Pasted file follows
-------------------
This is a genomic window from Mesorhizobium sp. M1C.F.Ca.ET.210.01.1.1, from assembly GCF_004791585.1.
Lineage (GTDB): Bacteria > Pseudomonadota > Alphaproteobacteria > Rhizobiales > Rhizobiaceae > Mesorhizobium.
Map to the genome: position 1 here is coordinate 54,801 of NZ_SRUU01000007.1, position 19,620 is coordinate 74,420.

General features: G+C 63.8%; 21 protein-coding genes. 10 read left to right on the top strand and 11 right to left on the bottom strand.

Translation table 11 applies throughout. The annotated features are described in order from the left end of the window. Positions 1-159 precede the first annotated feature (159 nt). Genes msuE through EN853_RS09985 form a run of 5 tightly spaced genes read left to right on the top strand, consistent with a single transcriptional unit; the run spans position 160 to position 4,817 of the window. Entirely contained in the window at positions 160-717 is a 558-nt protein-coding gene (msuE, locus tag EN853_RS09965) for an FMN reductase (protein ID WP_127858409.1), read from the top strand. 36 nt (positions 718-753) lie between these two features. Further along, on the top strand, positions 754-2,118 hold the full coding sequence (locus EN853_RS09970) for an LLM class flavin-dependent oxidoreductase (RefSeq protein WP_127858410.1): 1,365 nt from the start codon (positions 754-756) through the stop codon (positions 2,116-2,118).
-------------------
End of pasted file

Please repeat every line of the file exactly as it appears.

This is a genomic window from Mesorhizobium sp. M1C.F.Ca.ET.210.01.1.1, from assembly GCF_004791585.1.
Lineage (GTDB): Bacteria > Pseudomonadota > Alphaproteobacteria > Rhizobiales > Rhizobiaceae > Mesorhizobium.
Map to the genome: position 1 here is coordinate 54,801 of NZ_SRUU01000007.1, position 19,620 is coordinate 74,420.

General features: G+C 63.8%; 21 protein-coding genes. 10 read left to right on the top strand and 11 right to left on the bottom strand.

Translation table 11 applies throughout. The annotated features are described in order from the left end of the window. Positions 1-159 precede the first annotated feature (159 nt). Genes msuE through EN853_RS09985 form a run of 5 tightly spaced genes read left to right on the top strand, consistent with a single transcriptional unit; the run spans position 160 to position 4,817 of the window. Entirely contained in the window at positions 160-717 is a 558-nt protein-coding gene (msuE, locus tag EN853_RS09965) for an FMN reductase (protein ID WP_127858409.1), read from the top strand. 36 nt (positions 718-753) lie between these two features. Further along, on the top strand, positions 754-2,118 hold the full coding sequence (locus EN853_RS09970) for an LLM class flavin-dependent oxidoreductase (RefSeq protein WP_127858410.1): 1,365 nt from the start codon (positions 754-756) through the stop codon (positions 2,116-2,118).